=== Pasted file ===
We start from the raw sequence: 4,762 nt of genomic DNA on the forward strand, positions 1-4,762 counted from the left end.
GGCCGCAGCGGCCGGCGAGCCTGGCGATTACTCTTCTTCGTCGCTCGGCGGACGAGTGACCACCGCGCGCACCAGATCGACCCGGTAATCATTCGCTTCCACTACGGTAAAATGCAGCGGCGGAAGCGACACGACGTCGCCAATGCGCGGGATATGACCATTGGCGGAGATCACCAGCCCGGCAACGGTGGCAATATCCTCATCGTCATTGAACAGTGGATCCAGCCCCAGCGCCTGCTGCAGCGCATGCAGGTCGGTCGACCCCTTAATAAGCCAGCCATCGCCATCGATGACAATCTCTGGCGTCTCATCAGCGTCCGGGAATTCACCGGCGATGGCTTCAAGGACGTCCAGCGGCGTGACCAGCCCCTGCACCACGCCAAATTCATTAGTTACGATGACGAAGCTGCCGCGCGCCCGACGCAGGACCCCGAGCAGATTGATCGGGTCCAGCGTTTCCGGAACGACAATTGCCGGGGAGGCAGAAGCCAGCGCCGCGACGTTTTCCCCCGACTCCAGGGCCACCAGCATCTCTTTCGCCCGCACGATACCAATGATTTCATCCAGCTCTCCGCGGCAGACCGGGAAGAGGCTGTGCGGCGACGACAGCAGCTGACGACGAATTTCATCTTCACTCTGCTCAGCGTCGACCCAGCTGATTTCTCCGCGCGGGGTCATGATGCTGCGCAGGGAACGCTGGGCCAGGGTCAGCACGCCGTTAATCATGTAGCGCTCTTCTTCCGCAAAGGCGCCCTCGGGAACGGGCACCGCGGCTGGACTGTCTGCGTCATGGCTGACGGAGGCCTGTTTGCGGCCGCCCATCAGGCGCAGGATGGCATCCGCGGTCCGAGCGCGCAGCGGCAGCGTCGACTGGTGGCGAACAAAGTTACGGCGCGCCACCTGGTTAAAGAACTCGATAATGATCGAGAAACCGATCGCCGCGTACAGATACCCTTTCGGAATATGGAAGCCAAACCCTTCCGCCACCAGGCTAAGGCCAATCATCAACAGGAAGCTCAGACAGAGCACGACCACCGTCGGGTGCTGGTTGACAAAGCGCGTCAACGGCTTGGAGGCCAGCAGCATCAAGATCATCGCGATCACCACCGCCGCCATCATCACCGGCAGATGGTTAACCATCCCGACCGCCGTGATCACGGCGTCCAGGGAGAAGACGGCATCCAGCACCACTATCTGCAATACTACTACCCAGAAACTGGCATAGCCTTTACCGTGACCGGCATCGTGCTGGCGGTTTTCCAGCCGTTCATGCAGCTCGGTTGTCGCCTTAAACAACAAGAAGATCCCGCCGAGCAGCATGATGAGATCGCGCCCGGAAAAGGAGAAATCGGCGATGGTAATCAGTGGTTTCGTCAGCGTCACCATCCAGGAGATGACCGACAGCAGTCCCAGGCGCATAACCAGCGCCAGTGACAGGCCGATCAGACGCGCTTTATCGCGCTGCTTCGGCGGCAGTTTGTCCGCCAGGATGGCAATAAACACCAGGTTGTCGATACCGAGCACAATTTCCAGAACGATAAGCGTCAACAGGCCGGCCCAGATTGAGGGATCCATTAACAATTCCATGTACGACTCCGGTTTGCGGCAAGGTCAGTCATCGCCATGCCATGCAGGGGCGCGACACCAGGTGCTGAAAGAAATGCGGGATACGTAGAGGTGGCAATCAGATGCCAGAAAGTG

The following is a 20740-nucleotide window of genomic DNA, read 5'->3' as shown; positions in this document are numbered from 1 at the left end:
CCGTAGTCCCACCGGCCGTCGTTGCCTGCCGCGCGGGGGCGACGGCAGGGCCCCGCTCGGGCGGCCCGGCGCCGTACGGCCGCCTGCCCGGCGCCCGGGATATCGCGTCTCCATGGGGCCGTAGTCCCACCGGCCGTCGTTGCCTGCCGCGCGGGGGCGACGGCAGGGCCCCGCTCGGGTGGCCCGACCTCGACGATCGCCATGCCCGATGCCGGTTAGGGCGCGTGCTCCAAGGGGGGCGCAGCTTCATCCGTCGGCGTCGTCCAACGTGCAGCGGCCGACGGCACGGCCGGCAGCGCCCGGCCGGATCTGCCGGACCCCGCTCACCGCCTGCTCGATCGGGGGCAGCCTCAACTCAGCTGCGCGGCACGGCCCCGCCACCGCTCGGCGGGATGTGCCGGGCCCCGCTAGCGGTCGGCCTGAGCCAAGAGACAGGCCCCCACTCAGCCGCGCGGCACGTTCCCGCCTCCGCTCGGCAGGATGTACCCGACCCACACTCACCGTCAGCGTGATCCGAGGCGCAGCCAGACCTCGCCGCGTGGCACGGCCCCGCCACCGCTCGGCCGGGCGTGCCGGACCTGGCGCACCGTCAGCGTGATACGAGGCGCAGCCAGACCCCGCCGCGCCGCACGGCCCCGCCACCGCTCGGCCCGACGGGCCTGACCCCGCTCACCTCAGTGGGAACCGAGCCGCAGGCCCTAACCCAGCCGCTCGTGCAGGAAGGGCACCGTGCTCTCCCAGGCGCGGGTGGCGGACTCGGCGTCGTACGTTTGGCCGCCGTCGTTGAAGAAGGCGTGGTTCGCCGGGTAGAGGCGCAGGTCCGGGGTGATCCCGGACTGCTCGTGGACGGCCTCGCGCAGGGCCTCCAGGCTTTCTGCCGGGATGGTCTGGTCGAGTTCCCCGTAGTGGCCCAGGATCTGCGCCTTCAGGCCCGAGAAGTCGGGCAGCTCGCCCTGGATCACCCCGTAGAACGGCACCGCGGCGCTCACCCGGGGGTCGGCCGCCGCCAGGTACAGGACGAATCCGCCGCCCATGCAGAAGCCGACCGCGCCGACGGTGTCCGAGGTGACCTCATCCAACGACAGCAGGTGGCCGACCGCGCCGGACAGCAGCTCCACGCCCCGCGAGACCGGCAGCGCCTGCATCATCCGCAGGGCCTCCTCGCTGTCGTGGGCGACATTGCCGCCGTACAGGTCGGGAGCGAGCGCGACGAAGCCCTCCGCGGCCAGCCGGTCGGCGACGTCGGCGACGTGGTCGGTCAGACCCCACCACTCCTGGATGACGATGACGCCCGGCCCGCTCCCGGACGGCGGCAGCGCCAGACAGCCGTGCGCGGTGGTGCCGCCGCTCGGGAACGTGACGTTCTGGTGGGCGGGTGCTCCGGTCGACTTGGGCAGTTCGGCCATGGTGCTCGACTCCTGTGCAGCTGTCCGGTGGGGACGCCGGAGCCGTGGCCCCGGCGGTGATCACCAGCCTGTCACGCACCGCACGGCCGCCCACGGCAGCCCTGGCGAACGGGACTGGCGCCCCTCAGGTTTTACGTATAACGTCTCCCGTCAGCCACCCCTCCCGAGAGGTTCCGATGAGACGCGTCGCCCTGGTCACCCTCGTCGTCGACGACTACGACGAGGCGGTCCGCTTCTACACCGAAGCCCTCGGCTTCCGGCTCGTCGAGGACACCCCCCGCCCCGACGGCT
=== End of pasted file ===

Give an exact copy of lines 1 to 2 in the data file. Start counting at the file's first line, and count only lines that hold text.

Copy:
We start from the raw sequence: 4,762 nt of genomic DNA on the forward strand, positions 1-4,762 counted from the left end.
GGCCGCAGCGGCCGGCGAGCCTGGCGATTACTCTTCTTCGTCGCTCGGCGGACGAGTGACCACCGCGCGCACCAGATCGACCCGGTAATCATTCGCTTCCACTACGGTAAAATGCAGCGGCGGAAGCGACACGACGTCGCCAATGCGCGGGATATGACCATTGGCGGAGATCACCAGCCCGGCAACGGTGGCAATATCCTCATCGTCATTGAACAGTGGATCCAGCCCCAGCGCCTGCTGCAGCGCATGCAGGTCGGTCGACCCCTTAATAAGCCAGCCATCGCCATCGATGACAATCTCTGGCGTCTCATCAGCGTCCGGGAATTCACCGGCGATGGCTTCAAGGACGTCCAGCGGCGTGACCAGCCCCTGCACCACGCCAAATTCATTAGTTACGATGACGAAGCTGCCGCGCGCCCGACGCAGGACCCCGAGCAGATTGATCGGGTCCAGCGTTTCCGGAACGACAATTGCCGGGGAGGCAGAAGCCAGCGCCGCGACGTTTTCCCCCGACTCCAGGGCCACCAGCATCTCTTTCGCCCGCACGATACCAATGATTTCATCCAGCTCTCCGCGGCAGACCGGGAAGAGGCTGTGCGGCGACGACAGCAGCTGACGACGAATTTCATCTTCACTCTGCTCAGCGTCGACCCAGCTGATTTCTCCGCGCGGGGTCATGATGCTGCGCAGGGAACGCTGGGCCAGGGTCAGCACGCCGTTAATCATGTAGCGCTCTTCTTCCGCAAAGGCGCCCTCGGGAACGGGCACCGCGGCTGGACTGTCTGCGTCATGGCTGACGGAGGCCTGTTTGCGGCCGCCCATCAGGCGCAGGATGGCATCCGCGGTCCGAGCGCGCAGCGGCAGCGTCGACTGGTGGCGAACAAAGTTACGGCGCGCCACCTGGTTAAAGAACTCGATAATGATCGAGAAACCGATCGCCGCGTACAGATACCCTTTCGGAATATGGAAGCCAAACCCTTCCGCCACCAGGCTAAGGCCAATCATCAACAGGAAGCTCAGACAGAGCACGACCACCGTCGGGTGCTGGTTGACAAAGCGCGTCAACGGCTTGGAGGCCAGCAGCATCAAGATCATCGCGATCACCACCGCCGCCATCATCACCGGCAGATGGTTAACCATCCCGACCGCCGTGATCACGGCGTCCAGGGAGAAGACGGCATCCAGCACCACTATCTGCAATACTACTACCCAGAAACTGGCATAGCCTTTACCGTGACCGGCATCGTGCTGGCGGTTTTCCAGCCGTTCATGCAGCTCGGTTGTCGCCTTAAACAACAAGAAGATCCCGCCGAGCAGCATGATGAGATCGCGCCCGGAAAAGGAGAAATCGGCGATGGTAATCAGTGGTTTCGTCAGCGTCACCATCCAGGAGATGACCGACAGCAGTCCCAGGCGCATAACCAGCGCCAGTGACAGGCCGATCAGACGCGCTTTATCGCGCTGCTTCGGCGGCAGTTTGTCCGCCAGGATGGCAATAAACACCAGGTTGTCGATACCGAGCACAATTTCCAGAACGATAAGCGTCAACAGGCCGGCCCAGATTGAGGGATCCATTAACAATTCCATGTACGACTCCGGTTTGCGGCAAGGTCAGTCATCGCCATGCCATGCAGGGGCGCGACACCAGGTGCTGAAAGAAATGCGGGATACGTAGAGGTGGCAATCAGATGCCAGAAAGTG